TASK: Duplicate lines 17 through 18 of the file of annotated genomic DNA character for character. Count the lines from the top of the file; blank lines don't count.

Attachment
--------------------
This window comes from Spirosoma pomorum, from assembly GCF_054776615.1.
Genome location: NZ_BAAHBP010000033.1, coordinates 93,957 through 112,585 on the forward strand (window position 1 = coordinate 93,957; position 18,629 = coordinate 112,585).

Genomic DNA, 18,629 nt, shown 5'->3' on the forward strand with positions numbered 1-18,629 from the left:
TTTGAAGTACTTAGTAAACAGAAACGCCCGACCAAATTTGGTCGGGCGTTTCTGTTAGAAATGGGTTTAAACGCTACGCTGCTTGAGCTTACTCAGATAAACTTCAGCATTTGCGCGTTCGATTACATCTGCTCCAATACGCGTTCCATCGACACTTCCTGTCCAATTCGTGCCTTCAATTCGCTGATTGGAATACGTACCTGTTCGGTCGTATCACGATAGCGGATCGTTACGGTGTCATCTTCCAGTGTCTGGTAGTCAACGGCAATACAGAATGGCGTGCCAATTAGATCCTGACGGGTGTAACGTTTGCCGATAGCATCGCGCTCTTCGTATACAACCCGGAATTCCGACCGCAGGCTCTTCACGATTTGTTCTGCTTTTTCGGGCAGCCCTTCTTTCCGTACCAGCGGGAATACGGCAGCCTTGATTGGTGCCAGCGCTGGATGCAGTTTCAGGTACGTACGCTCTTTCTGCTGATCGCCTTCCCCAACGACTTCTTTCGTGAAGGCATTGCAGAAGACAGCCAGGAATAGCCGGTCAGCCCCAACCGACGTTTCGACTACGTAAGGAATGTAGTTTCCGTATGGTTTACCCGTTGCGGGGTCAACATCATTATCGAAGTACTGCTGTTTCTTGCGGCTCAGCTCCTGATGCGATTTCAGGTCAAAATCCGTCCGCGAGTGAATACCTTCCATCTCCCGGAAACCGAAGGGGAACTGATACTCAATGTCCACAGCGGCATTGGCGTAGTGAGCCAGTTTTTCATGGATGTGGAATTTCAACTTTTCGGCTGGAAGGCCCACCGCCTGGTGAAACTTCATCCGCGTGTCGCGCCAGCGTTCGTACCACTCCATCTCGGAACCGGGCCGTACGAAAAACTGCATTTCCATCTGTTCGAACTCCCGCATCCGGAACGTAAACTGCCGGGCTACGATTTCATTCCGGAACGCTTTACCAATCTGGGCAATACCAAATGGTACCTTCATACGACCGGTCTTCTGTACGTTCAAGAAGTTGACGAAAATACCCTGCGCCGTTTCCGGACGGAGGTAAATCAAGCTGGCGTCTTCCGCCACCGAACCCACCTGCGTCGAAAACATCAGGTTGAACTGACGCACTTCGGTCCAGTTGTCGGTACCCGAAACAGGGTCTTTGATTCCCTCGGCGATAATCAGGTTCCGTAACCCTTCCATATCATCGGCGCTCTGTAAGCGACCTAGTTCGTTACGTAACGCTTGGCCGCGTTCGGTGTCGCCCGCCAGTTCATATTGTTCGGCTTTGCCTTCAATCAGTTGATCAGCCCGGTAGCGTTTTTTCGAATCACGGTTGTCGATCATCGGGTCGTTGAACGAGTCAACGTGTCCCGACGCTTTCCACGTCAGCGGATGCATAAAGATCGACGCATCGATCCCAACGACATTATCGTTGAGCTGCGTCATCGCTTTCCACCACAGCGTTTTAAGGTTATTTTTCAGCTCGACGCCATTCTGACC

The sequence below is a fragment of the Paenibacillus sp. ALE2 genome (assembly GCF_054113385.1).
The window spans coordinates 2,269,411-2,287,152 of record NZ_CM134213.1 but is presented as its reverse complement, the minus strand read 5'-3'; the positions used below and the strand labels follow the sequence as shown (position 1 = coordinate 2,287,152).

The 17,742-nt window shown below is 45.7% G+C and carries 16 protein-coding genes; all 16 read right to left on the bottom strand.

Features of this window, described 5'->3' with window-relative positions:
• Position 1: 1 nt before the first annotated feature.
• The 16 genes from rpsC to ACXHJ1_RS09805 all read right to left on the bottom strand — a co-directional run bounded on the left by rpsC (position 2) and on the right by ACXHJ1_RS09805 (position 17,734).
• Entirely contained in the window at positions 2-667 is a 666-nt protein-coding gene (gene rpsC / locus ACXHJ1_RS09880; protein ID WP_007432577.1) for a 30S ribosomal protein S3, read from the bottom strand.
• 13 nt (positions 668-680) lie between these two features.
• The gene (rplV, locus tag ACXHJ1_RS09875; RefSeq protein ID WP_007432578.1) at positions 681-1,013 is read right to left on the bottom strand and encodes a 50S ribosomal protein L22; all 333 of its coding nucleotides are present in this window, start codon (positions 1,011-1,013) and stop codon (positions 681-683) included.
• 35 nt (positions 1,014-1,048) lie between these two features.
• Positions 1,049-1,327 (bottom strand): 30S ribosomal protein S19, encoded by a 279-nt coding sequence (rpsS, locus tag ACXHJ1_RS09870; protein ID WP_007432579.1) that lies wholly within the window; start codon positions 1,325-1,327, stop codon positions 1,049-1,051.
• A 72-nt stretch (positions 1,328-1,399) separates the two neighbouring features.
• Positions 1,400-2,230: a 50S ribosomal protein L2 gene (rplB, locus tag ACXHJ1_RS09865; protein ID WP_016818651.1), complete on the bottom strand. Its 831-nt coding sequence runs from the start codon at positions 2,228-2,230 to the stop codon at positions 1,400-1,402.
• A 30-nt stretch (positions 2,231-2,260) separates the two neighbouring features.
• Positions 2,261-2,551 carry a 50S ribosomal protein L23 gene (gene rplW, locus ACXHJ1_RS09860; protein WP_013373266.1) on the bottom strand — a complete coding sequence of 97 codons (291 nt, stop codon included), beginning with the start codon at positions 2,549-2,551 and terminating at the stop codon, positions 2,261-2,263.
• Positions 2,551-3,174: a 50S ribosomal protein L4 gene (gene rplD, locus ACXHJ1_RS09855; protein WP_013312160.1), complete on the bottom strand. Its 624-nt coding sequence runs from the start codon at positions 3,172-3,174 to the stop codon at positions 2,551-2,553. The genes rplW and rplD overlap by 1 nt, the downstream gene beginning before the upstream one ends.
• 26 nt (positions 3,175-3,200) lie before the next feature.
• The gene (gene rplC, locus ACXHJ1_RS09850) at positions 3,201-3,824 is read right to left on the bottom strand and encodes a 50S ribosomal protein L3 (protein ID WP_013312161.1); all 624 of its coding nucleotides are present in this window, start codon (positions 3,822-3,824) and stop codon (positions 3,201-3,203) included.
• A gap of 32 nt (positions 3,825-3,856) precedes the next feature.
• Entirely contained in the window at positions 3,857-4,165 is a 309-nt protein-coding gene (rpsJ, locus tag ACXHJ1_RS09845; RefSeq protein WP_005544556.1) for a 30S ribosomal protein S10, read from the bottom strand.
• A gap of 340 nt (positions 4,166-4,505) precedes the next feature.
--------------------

• Positions 1,400-2,230: a 50S ribosomal protein L2 gene (rplB, locus tag ACXHJ1_RS09865; protein ID WP_016818651.1), complete on the bottom strand. Its 831-nt coding sequence runs from the start codon at positions 2,228-2,230 to the stop codon at positions 1,400-1,402.
• A 30-nt stretch (positions 2,231-2,260) separates the two neighbouring features.